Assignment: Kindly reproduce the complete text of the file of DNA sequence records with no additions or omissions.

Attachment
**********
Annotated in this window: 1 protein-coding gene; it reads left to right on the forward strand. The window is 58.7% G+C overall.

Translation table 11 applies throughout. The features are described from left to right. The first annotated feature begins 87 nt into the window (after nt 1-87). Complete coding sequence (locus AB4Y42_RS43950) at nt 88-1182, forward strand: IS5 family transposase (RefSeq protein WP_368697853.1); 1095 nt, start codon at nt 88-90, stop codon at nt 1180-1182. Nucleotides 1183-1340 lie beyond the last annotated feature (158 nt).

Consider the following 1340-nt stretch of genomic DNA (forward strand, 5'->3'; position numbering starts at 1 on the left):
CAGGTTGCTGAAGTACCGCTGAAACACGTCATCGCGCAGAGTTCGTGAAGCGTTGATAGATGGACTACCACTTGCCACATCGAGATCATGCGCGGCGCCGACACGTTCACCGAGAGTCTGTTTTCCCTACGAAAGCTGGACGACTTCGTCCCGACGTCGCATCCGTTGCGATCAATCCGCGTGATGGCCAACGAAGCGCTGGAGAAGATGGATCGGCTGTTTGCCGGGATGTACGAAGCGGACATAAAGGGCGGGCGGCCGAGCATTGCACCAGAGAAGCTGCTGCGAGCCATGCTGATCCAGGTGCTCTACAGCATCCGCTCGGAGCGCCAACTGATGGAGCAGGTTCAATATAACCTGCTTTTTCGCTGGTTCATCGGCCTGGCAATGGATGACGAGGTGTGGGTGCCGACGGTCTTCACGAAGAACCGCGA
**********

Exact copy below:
Annotated in this window: 1 protein-coding gene; it reads left to right on the forward strand. The window is 58.7% G+C overall.

Translation table 11 applies throughout. The features are described from left to right. The first annotated feature begins 87 nt into the window (after nt 1-87). Complete coding sequence (locus AB4Y42_RS43950) at nt 88-1182, forward strand: IS5 family transposase (RefSeq protein WP_368697853.1); 1095 nt, start codon at nt 88-90, stop codon at nt 1180-1182. Nucleotides 1183-1340 lie beyond the last annotated feature (158 nt).

Consider the following 1340-nt stretch of genomic DNA (forward strand, 5'->3'; position numbering starts at 1 on the left):
CAGGTTGCTGAAGTACCGCTGAAACACGTCATCGCGCAGAGTTCGTGAAGCGTTGATAGATGGACTACCACTTGCCACATCGAGATCATGCGCGGCGCCGACACGTTCACCGAGAGTCTGTTTTCCCTACGAAAGCTGGACGACTTCGTCCCGACGTCGCATCCGTTGCGATCAATCCGCGTGATGGCCAACGAAGCGCTGGAGAAGATGGATCGGCTGTTTGCCGGGATGTACGAAGCGGACATAAAGGGCGGGCGGCCGAGCATTGCACCAGAGAAGCTGCTGCGAGCCATGCTGATCCAGGTGCTCTACAGCATCCGCTCGGAGCGCCAACTGATGGAGCAGGTTCAATATAACCTGCTTTTTCGCTGGTTCATCGGCCTGGCAATGGATGACGAGGTGTGGGTGCCGACGGTCTTCACGAAGAACCGCGA